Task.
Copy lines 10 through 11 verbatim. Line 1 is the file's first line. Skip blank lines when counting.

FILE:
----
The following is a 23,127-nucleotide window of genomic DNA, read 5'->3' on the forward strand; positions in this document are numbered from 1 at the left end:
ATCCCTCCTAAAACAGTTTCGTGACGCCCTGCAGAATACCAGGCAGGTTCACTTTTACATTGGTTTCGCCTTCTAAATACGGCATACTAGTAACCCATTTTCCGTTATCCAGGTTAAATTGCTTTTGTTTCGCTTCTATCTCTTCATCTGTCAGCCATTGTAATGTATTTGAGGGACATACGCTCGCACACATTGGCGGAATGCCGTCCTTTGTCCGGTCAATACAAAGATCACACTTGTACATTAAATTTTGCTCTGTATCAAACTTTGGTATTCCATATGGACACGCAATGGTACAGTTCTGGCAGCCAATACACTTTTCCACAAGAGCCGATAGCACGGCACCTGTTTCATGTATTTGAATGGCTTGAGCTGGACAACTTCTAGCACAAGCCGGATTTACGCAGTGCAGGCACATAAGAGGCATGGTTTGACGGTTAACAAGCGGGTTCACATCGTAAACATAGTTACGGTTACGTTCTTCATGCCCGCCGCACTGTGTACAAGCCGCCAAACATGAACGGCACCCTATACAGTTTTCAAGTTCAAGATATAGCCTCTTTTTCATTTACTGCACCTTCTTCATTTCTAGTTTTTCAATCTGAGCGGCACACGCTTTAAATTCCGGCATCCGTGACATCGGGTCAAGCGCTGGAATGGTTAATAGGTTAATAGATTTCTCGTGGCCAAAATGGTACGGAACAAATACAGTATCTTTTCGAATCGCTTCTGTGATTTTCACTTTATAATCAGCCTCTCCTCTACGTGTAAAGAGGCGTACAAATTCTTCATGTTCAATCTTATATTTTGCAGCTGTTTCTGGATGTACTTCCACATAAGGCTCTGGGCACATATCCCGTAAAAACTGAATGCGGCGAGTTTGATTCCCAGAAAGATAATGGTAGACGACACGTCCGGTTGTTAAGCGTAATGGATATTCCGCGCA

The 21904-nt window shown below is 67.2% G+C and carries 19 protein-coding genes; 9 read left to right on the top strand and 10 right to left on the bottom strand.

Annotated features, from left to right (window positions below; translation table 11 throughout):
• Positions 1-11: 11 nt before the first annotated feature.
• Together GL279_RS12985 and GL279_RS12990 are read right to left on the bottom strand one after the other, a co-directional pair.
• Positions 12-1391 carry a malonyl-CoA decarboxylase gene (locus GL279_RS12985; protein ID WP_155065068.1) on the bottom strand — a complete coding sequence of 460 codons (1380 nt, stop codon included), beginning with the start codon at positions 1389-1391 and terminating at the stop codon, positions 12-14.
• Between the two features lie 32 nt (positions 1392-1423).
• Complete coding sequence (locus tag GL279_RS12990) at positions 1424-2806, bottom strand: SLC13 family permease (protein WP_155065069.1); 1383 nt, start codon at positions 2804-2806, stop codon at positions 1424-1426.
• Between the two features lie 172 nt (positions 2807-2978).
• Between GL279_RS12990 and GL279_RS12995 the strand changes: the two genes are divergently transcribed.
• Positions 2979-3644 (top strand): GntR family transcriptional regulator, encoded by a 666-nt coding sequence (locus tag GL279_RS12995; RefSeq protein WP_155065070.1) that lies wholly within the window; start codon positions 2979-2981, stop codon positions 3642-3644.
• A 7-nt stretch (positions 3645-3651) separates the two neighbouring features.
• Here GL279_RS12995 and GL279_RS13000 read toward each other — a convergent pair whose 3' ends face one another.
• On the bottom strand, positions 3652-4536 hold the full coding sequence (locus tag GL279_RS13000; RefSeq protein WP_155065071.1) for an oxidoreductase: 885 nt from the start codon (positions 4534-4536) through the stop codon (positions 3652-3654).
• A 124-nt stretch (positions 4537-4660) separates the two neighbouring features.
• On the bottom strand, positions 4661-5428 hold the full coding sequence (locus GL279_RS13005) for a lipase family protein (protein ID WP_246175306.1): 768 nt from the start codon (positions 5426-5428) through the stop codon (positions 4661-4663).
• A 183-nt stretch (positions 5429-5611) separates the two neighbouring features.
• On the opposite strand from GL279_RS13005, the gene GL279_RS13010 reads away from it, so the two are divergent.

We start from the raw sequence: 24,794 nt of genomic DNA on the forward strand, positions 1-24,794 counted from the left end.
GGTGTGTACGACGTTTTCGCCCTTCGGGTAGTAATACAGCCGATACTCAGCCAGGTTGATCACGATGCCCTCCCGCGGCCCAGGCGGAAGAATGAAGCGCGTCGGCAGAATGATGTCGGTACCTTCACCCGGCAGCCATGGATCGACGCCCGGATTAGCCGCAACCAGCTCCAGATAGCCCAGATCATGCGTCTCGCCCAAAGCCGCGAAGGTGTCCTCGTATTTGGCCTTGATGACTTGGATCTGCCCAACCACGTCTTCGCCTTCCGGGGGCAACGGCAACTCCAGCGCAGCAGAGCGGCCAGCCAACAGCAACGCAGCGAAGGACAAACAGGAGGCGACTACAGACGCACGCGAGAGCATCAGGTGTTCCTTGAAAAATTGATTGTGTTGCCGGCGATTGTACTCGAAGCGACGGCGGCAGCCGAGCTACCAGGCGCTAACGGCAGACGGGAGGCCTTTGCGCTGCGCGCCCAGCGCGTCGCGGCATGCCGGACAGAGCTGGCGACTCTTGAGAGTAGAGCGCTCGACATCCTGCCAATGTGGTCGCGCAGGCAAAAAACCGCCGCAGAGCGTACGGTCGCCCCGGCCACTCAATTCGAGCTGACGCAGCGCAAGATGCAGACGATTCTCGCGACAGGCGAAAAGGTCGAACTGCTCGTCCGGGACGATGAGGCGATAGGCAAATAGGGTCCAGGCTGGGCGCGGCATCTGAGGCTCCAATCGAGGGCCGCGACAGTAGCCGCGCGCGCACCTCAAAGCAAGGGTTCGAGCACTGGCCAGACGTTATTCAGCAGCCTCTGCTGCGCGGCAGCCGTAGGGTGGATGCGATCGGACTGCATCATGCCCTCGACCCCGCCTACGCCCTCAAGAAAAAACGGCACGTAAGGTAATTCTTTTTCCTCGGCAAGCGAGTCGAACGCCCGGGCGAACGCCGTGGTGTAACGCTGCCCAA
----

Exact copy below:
• Between the two features lie 172 nt (positions 2807-2978).
• Between GL279_RS12990 and GL279_RS12995 the strand changes: the two genes are divergently transcribed.